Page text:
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The Motor Museum's Al Groves on his must-have studio kit

Producer, engineer and mixer Al Groves talks about how a penchant for taking risks led him to take over the lease at Liverpool’s The Motor Museum recording studio, which has shaped the careers of artists including The 1975, Oasis, The Arctic Monkeys and Jake Bugg. He reflects on working on a Bring Me The Horizon album in Santorini and explains why switching to Genelec monitors changed his workflow for good.

The Motor Museum recording studio in Liverpool has shaped the careers of some incredible guitar bands. How did you come to take over the lease?

I’d been at my first studio, Sandhills since 2006, and I felt like I'd hit a wall. The Motor Museum was looking for a new engineer and it was the logical next step for me. In fact, it was five or six steps higher than where I was at Sandhills. However – and I was quite heartbroken – but I had to say, ‘Look, I just don't think I can do this. I can't sustain the numbers and the finances that the studio requires at my level yet. I just don't have the client base or the success to be able to trade at that level’.

What happened next?

I kind of forgot about it until the summer of 2012; I just kept on doing what I was doing, thinking that there would be a break for me somewhere and that the right artists would walk through the door at Sandhills and kickstart the next chapter. 

I was getting more and more agitated when it didn't really happen. Then I got a text in late 2012 offering me the job at The Motor Museum again, and I was thrown in – in a brilliant way. There was no other option other than to say, ‘I have to do this and I have to give it everything I've got’. 

They said if after a year, it doesn't work, we'll shake hands, hug, and there'll be no bad feelings at all. But lo and behold, that first year was awesome, and I've never looked back. I've never left the place and I ended up buying it last year.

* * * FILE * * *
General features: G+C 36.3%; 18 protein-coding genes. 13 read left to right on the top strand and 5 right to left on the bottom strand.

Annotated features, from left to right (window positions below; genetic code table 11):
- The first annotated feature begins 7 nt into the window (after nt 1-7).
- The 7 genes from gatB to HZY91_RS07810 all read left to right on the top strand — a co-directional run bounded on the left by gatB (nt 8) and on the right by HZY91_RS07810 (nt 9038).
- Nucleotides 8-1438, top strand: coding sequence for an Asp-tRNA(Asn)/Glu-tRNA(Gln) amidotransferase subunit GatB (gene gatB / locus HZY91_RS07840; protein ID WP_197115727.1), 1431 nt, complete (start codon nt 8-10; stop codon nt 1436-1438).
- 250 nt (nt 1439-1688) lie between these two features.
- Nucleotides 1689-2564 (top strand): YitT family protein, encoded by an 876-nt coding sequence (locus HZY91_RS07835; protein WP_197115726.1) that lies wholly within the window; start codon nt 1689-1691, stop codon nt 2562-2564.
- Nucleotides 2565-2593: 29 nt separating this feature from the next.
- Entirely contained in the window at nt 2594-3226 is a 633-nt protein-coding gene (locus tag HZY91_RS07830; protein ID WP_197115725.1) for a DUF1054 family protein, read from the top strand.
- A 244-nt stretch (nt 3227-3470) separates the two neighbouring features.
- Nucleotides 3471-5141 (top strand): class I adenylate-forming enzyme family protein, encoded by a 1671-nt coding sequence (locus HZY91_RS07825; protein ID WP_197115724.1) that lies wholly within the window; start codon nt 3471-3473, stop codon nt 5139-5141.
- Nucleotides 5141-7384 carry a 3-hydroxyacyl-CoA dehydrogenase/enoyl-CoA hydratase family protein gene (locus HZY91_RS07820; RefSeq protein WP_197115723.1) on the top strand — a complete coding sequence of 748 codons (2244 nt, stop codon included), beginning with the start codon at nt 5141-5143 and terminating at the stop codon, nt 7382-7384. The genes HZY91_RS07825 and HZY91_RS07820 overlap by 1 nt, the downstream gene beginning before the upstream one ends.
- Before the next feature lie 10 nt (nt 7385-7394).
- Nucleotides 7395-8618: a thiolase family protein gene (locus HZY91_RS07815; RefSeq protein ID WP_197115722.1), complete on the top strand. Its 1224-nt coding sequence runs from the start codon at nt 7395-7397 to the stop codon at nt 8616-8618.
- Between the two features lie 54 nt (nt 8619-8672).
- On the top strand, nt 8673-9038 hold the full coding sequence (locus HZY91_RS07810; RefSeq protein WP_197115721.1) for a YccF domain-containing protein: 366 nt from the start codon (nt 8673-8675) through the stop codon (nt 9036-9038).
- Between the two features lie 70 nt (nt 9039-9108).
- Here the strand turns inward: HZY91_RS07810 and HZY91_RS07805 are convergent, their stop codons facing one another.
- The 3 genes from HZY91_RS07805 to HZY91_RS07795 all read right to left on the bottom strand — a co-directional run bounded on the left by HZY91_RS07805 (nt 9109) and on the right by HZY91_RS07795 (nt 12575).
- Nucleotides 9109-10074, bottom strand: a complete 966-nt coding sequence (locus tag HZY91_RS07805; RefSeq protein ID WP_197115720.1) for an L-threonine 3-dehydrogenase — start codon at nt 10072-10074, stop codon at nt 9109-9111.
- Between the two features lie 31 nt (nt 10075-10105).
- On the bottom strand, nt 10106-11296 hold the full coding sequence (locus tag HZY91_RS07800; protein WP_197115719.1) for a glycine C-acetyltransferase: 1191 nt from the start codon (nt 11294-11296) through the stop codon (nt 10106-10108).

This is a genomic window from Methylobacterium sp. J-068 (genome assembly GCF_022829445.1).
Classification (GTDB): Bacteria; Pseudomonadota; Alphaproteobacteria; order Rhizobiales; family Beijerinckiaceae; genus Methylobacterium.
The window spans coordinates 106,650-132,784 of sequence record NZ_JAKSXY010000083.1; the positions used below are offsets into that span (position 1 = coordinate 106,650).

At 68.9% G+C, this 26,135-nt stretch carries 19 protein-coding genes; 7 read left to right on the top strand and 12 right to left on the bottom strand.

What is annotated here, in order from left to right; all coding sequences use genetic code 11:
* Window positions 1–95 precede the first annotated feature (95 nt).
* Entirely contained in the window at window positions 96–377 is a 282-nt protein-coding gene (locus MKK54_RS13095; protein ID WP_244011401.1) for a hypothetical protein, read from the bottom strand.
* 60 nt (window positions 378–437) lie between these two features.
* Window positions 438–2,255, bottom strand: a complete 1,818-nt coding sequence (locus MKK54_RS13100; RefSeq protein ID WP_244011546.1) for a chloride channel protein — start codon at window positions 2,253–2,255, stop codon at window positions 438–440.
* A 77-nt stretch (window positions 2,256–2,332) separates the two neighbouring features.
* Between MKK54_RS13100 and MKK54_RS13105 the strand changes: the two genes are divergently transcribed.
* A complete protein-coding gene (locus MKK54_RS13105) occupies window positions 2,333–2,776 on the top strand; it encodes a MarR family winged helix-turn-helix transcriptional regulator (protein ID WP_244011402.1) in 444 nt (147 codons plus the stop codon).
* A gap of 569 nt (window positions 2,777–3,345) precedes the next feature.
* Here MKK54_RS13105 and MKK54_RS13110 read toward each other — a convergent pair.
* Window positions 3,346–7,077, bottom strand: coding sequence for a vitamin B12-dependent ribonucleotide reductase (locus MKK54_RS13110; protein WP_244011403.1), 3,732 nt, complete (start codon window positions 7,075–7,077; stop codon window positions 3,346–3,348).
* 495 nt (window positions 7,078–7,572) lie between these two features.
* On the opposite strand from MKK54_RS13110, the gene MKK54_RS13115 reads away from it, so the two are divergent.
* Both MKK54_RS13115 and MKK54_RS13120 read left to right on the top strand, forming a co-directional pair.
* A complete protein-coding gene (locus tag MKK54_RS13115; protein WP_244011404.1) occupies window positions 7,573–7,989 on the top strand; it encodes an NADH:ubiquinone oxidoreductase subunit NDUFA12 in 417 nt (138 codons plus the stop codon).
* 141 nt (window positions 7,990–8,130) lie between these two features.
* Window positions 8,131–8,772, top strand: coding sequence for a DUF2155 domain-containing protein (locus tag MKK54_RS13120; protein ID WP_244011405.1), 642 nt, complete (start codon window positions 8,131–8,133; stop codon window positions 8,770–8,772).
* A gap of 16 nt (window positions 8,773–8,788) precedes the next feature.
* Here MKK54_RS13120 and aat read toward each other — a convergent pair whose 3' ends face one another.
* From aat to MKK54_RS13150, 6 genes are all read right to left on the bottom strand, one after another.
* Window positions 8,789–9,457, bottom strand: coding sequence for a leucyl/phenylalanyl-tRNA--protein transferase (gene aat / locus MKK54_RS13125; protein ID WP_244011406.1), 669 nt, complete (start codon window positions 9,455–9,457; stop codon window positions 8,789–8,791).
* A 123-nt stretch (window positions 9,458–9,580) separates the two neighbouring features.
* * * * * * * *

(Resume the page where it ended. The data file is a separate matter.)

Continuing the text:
That was probably the first career milestone I've ever looked at and gone, ‘I feel really satisfied with that’, and gave myself a little pat on the back and said, ‘I'm proud of that’.

A major milestone came in 2015 when you recorded the Bring Me The Horizon single, Drown at The Motor Museum. What are your memories of this?

Bring Me The Horizon was really cool. The single we recorded was Drown, which preceded the album, That's The Spirit. It was the first one off the album. Out of the blue I got an email one morning from the booking guys at Miloco who said they had a client from Sony looking for a studio outside of London, and it had to be a great rock studio. 

Sony sanctioned a single to see how things went, and somewhere along the line I just asked, ‘Who's the artist?’ They said it's Bring Me The Horizon. I immediately told them I'm a huge fan and I was quite cheeky and asked what the situation was with the production team. 

They said, ‘We don't know right now, all we know is that the band wants to self-produce, and we don't know if they're bringing an engineer, but we can definitely put you forward’.

Santorini is a crazy trip of a place; I had never made a record to that level before.

How did this culminate in you spending months with the band in Santorini?

The single did really, really well. It exceeded all the commercial and radio expectations and it was just a pleasure, to be honest. About three or four months later, I knew that there was an album bubbling, but I hadn't heard a thing. 

I was kind of hoping that we'd be bringing the album back to The Motor Museum, so I took my chance and asked how the album was going and they said they were arranging it. I said, ‘Well if you want me to be back on board again, I would be absolutely delighted to do it’. 

The day after, their managers emailed me and said, ‘The band is gonna go to Santorini for two months [to record]; would you be up for going?’

I actually had to say, ‘Can I think about it for a day?’ – because at the time, I obviously had my business at The Motor Museum. So I took a day to think about it, and my wife was like, ‘Why haven't you said yes yet?’ So I said I'd be absolutely delighted to go.